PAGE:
(April 10, 1902 - July 17, 1992)
Designer and decorator of Iowa State College Art Pottery, ISC instructor, Ames, Iowa; educator, studio potter, painter.
Born in Alabama, Mary Lanier Yancey attended Sophie Newcomb College at Tulane University, New Orleans, Louisiana, graduating in 1922 with a bachelor’s degree in design. While a student, Yancey was awarded prizes three years in a row; the Adele Beldon prize in 1920, the Estelle Halley prize in 1921 and the May Morrell prize in 1922. Following graduation, Yancey taught ceramics and jewelry classes at a Cincinnati, Ohio high school or two years. In 1924 she was hired by Iowa State College (ISC, now Iowa State University) as an instructor for the modeled pottery classes in the Ceramic Engineering department. While at ISC Yancey’s class size grew from approximately fifty students to nearly two hundred, attracting a large number of women from the Division of Home Economics. The Newcomb graduate was also hired to become the designer and decorator of art pottery being produced in the department.
The head of Ceramic Engineering, Paul Cox, had been hired from Newcomb College where he had worked for a decade as a technician improving class compositions and glazes for Newcomb Art Pottery, the renowned commercial arm of the college. Cox’s best known and popular work at Newcomb was a semi-transparent matte glaze he developed, that when applied to the under painting, gave the appearance of a misty landscape.
When Cox arrived at ISC in 1920, he soon learned he needed to find a means to purchase equipment and materials, as well as build student enrollment. Also, state leaders were counting on him to advance Iowa’s largely untapped shale deposits as a natural means of increasing the number of clay manufacturing concerns in the state. Much like Louisiana, Iowa was largely an agricultural state that needed to expand its industrial base. In order to accomplish these goals, the production and sale of art pottery was a natural venture for the Ceramic Engineering program and one with which Cox was familiar. With the arrival of Mary Yancey, the necessary collaboration of artisan and artist was in place to begin the commercial production of art pottery.
Mary Yancey once wrote that Cox did not consider himself to be artistic but was admiring and supportive of those who were. With the help of student assistants, he developed clay compositions and glazes, threw pots free-hand on the potter’s wheel, and fired the work in the kiln. Yancey continued the Newcomb tradition of decorating largely with native (in this case, Iowa) plants. Precisely carved or incised designs were abstract or realistic but always chosen to enhance the shape of each piece. In a major departure from what was then popular in American art pottery, Yancey and Cox decided to use tin enamel glazes to finish the pots. Tin enamel glazes produce a light-reflecting, shiny, clean look.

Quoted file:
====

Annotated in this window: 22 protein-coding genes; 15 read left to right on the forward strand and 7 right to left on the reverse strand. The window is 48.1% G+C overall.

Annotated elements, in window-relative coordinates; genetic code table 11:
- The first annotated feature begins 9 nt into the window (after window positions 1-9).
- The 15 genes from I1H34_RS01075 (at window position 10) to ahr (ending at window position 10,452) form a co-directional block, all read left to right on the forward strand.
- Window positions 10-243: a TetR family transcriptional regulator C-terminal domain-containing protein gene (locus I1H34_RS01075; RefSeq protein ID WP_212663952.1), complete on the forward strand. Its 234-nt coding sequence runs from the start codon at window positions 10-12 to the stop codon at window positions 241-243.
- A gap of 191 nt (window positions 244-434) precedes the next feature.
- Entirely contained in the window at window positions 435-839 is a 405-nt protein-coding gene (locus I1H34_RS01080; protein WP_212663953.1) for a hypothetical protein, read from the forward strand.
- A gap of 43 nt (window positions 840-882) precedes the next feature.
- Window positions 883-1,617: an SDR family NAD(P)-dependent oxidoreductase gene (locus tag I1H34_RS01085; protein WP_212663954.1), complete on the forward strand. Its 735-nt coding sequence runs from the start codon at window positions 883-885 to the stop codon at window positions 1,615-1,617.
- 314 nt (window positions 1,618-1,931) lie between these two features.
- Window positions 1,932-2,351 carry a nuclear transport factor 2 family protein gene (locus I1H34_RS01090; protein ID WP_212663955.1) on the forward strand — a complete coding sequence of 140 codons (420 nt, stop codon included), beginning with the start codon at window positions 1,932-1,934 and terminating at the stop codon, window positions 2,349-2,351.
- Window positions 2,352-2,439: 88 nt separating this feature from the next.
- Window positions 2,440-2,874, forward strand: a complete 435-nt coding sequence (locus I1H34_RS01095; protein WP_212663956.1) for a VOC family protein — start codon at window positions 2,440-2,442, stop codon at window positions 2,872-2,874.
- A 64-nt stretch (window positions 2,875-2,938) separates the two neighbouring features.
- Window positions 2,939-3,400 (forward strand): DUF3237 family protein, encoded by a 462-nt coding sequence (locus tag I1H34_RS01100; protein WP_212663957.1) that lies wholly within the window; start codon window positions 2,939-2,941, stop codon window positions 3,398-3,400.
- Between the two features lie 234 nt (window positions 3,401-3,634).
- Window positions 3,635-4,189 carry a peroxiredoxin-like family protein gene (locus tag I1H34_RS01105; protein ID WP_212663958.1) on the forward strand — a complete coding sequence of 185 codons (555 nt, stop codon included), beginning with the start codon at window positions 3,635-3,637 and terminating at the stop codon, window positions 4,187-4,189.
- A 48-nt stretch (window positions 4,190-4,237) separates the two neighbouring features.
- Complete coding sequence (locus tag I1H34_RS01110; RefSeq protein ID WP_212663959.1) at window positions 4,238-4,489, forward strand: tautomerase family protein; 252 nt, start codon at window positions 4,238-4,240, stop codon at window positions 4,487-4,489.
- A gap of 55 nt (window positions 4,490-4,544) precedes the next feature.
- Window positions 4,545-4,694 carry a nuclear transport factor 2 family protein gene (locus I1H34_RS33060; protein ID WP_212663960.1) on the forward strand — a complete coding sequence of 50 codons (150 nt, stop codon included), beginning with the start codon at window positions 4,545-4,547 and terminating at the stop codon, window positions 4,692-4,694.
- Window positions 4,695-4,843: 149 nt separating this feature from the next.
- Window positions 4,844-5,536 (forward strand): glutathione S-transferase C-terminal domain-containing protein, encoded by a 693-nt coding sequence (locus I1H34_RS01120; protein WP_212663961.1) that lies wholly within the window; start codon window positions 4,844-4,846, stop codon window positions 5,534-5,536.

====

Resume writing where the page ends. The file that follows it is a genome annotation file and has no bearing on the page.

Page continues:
Concerning her choice of colors Paul Cox once wrote: “Mary L. Yancey, my designer has chosen to work in lively colors and expects the purchaser to use the wares as color emphasis rather than for harmony. We want to do something distinctive and Miss Yancey has decided to try out this thought. It is easy to use a piece that blends without effort by the owner, but calls for intellectual effort if the surroundings must be cared for and Miss Yancey is asking for this effort.”
Mary Yancey stamped, painted or incised the bottom of the pottery with a circled “Y” for Yancey. The college mark was a circled “IS-Ames.” Paul Cox was represented by a free-hand painted “Cox.”
Paul Cox promoted the department and it’s pottery whenever he could. Each year at the state fair he would set up a potter’s wheel and make pottery while talking about the program to the crowd. During the campus spring Veisha celebration Yancey, Cox and students constructed floats for the annual parade. In 1926, Ceramic Engineering entered an ambitious 10 foot high clay Wedgwood-like vase. To emulate Wedgwood’s cameo motif, five ISC co-eds dressed in flowing gowns, leaned against the mid body of the vase. The department was awarded a prize for second place that year.
By 1928 the production of ISC art pottery began to dwindle. It’s estimated that Yancey and Cox may have produced seven to eight hundred pieces. But the demand for art pottery in America had run its course. More of Yancey’s time was spent making terra cotta heads for campus projects and teaching design to advanced ceramic students.
University Museums object files, Iowa State University.
University Museums online collections, search for Maker: Mary Yancey. https://umsm003.its.iastate.edu/
Poesch, Jessie. Newcomb Pottery: An Enterprise for Southern Women 1895-1940. Schiffer Publishing, 1984
Mary Yancey Hodgdon, 1925-2013, papers, RS 11/12/2 Box: 1, Folder: 22, University Archives, Iowa State University Library.